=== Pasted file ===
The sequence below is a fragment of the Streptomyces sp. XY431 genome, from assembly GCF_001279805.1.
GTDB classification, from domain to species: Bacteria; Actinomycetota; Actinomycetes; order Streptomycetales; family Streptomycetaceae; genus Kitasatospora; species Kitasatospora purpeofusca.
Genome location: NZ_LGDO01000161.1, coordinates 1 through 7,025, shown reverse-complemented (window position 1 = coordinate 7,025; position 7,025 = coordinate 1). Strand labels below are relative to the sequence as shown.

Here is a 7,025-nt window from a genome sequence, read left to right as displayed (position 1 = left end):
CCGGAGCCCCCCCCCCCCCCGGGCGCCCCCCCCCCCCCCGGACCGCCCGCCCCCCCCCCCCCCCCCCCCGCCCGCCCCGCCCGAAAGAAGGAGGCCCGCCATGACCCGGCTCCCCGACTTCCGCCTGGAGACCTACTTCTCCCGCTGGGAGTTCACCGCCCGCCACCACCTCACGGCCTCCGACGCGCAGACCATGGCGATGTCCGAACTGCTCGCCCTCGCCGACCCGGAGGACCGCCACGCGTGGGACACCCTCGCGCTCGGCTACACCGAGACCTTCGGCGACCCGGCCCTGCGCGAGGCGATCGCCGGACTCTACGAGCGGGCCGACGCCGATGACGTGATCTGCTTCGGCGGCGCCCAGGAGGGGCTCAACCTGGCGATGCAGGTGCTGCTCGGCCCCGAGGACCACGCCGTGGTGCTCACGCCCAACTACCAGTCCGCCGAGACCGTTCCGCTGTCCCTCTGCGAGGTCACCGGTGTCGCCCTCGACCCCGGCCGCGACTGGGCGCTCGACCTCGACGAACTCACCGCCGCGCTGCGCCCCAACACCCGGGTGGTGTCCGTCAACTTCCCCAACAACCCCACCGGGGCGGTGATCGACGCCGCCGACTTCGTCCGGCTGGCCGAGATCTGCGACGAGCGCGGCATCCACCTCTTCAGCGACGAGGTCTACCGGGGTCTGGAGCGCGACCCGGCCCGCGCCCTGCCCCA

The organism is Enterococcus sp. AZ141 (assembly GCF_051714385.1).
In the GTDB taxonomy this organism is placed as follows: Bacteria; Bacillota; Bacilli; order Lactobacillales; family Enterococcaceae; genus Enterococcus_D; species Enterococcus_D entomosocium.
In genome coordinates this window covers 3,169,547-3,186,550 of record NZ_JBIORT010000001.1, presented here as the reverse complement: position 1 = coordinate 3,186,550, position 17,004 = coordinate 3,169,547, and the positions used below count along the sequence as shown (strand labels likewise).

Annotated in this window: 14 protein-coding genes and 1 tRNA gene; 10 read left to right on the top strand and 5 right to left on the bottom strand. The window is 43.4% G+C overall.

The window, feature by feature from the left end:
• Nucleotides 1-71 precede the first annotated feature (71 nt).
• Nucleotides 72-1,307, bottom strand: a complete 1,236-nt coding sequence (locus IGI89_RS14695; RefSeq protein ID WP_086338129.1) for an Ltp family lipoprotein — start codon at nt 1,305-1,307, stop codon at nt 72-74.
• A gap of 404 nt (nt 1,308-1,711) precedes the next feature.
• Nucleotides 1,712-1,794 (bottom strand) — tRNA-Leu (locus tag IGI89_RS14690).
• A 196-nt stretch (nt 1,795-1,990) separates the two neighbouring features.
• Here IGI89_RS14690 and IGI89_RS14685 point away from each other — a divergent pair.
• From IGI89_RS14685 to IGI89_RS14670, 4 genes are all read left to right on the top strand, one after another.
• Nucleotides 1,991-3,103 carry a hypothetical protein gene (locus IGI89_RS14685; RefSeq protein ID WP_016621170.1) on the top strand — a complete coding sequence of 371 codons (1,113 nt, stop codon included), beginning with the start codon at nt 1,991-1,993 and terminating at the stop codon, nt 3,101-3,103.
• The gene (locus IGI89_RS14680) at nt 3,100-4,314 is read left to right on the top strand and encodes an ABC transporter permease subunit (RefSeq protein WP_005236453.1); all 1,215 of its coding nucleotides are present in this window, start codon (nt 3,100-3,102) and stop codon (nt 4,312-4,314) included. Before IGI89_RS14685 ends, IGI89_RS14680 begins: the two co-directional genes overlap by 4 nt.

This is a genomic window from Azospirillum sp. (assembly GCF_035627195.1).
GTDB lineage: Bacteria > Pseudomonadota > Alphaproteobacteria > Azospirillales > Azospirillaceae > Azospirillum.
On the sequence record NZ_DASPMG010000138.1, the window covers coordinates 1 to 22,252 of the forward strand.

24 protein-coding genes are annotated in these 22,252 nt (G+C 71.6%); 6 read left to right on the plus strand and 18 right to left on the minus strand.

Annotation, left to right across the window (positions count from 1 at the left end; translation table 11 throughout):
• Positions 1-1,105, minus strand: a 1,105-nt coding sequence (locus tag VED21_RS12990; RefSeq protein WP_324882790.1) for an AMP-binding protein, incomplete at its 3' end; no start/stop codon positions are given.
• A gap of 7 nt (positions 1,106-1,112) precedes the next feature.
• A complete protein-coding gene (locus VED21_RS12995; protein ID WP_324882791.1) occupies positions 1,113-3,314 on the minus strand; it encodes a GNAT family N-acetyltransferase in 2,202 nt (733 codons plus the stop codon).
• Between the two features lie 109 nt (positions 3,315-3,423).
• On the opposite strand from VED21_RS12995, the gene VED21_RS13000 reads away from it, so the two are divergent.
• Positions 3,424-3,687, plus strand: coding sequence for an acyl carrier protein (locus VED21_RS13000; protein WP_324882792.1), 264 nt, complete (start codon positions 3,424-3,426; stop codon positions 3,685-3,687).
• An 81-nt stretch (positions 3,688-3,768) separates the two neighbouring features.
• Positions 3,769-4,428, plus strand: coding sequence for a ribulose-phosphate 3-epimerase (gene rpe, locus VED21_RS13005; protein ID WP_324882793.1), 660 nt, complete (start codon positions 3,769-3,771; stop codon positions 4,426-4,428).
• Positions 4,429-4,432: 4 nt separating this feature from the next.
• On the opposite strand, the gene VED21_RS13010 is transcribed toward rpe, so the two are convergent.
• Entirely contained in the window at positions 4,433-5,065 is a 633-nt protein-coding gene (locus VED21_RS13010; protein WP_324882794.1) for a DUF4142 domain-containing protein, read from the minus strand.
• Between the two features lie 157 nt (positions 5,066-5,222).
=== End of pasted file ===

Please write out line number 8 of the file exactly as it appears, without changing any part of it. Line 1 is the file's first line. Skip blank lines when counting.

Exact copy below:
In genome coordinates this window covers 3,169,547-3,186,550 of record NZ_JBIORT010000001.1, presented here as the reverse complement: position 1 = coordinate 3,186,550, position 17,004 = coordinate 3,169,547, and the positions used below count along the sequence as shown (strand labels likewise).